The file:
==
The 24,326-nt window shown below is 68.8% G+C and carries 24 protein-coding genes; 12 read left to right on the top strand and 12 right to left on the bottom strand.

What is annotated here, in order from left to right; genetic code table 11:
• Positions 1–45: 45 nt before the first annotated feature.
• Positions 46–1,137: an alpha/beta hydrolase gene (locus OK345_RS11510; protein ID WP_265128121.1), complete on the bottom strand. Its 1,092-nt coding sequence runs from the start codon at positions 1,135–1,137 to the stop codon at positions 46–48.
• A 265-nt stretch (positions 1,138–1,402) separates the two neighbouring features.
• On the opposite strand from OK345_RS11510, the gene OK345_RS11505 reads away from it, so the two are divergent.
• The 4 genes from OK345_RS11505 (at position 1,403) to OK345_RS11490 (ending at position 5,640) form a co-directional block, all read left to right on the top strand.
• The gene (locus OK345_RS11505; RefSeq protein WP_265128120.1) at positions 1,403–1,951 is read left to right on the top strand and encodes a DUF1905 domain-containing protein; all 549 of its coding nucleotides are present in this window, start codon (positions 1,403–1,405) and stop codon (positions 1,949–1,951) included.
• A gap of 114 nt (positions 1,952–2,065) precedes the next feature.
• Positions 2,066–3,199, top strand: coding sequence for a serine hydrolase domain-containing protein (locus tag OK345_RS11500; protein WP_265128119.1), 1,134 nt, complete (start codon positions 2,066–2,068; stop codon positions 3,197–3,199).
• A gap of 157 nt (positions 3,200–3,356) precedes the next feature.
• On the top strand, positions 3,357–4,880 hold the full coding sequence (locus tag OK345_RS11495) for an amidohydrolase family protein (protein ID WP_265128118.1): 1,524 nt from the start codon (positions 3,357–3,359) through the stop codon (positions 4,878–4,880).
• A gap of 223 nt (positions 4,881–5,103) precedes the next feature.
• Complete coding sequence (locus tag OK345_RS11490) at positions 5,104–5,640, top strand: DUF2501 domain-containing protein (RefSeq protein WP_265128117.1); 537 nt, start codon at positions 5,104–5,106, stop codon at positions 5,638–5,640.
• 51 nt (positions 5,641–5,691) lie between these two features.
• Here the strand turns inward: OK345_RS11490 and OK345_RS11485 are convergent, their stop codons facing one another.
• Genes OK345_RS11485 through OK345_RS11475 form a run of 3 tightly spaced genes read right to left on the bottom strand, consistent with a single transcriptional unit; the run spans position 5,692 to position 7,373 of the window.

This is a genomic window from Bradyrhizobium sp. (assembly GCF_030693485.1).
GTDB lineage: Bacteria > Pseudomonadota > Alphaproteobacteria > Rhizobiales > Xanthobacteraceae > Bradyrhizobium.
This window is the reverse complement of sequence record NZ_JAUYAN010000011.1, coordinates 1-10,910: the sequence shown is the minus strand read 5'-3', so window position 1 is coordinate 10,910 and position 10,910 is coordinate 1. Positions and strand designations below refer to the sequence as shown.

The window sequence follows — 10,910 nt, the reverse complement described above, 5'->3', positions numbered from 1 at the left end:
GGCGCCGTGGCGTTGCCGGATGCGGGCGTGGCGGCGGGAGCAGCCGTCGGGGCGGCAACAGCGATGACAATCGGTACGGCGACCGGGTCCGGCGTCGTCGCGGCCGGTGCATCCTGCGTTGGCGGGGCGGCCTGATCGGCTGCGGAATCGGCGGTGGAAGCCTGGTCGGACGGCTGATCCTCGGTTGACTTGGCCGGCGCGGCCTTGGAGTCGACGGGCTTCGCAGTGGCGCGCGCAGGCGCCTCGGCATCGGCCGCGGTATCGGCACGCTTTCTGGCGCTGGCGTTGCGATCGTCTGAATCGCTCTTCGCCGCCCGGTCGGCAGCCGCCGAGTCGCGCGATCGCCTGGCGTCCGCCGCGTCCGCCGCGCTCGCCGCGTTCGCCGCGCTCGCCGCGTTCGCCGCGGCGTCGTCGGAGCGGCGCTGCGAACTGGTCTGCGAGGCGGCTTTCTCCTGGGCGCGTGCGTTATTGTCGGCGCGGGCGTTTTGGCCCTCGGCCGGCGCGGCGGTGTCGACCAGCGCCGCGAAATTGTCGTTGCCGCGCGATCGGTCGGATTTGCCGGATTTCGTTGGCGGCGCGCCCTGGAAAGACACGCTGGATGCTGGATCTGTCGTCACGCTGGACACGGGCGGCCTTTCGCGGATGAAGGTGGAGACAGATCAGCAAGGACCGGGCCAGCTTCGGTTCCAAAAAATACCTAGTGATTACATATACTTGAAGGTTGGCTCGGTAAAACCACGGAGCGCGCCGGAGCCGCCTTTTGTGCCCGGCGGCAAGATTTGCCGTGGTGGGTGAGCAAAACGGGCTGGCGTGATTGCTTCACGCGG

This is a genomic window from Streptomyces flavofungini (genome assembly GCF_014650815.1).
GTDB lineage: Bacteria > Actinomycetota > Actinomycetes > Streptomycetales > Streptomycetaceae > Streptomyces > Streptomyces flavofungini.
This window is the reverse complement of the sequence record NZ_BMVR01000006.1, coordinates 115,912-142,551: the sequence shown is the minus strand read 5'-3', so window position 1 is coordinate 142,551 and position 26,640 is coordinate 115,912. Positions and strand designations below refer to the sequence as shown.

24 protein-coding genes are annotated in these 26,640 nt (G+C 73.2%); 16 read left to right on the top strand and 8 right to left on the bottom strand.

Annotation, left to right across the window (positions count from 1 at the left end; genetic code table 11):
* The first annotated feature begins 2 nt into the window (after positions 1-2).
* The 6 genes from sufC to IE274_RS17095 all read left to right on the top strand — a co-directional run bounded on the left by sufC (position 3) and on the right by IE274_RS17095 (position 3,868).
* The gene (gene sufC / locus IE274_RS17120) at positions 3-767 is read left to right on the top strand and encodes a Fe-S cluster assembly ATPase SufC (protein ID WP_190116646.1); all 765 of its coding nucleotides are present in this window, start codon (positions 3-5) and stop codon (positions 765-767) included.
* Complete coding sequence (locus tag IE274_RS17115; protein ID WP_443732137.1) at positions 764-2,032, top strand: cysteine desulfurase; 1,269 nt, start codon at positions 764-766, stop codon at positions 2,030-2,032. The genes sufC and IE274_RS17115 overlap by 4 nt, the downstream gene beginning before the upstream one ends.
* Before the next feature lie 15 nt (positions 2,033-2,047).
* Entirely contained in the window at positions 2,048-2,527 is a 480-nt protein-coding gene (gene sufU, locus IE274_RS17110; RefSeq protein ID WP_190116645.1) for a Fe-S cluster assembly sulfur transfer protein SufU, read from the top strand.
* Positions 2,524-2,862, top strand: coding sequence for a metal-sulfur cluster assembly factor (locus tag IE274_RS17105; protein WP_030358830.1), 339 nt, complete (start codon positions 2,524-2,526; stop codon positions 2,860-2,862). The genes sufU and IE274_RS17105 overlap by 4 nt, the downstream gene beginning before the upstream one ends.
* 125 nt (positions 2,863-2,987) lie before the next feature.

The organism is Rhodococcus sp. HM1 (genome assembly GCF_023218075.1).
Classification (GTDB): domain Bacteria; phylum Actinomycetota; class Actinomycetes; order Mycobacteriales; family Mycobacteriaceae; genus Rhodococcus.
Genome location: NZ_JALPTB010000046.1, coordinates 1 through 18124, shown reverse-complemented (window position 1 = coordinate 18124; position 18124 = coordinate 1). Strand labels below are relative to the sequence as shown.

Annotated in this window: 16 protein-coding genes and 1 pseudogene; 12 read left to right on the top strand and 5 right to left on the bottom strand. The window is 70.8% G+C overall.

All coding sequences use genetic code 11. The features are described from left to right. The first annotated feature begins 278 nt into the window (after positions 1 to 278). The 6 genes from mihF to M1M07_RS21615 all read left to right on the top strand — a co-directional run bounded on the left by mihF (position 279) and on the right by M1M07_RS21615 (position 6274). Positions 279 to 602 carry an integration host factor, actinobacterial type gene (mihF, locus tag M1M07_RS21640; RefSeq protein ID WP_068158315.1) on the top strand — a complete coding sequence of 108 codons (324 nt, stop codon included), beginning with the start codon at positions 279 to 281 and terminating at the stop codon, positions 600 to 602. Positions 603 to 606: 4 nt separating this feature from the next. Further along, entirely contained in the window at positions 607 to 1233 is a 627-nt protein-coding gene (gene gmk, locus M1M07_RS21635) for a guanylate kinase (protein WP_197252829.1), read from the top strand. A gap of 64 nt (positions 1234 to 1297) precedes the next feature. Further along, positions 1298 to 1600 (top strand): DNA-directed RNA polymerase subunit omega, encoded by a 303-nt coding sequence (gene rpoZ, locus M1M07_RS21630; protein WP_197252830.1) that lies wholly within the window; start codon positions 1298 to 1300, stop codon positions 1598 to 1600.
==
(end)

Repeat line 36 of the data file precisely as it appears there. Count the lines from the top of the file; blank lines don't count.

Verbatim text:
The organism is Rhodococcus sp. HM1 (genome assembly GCF_023218075.1).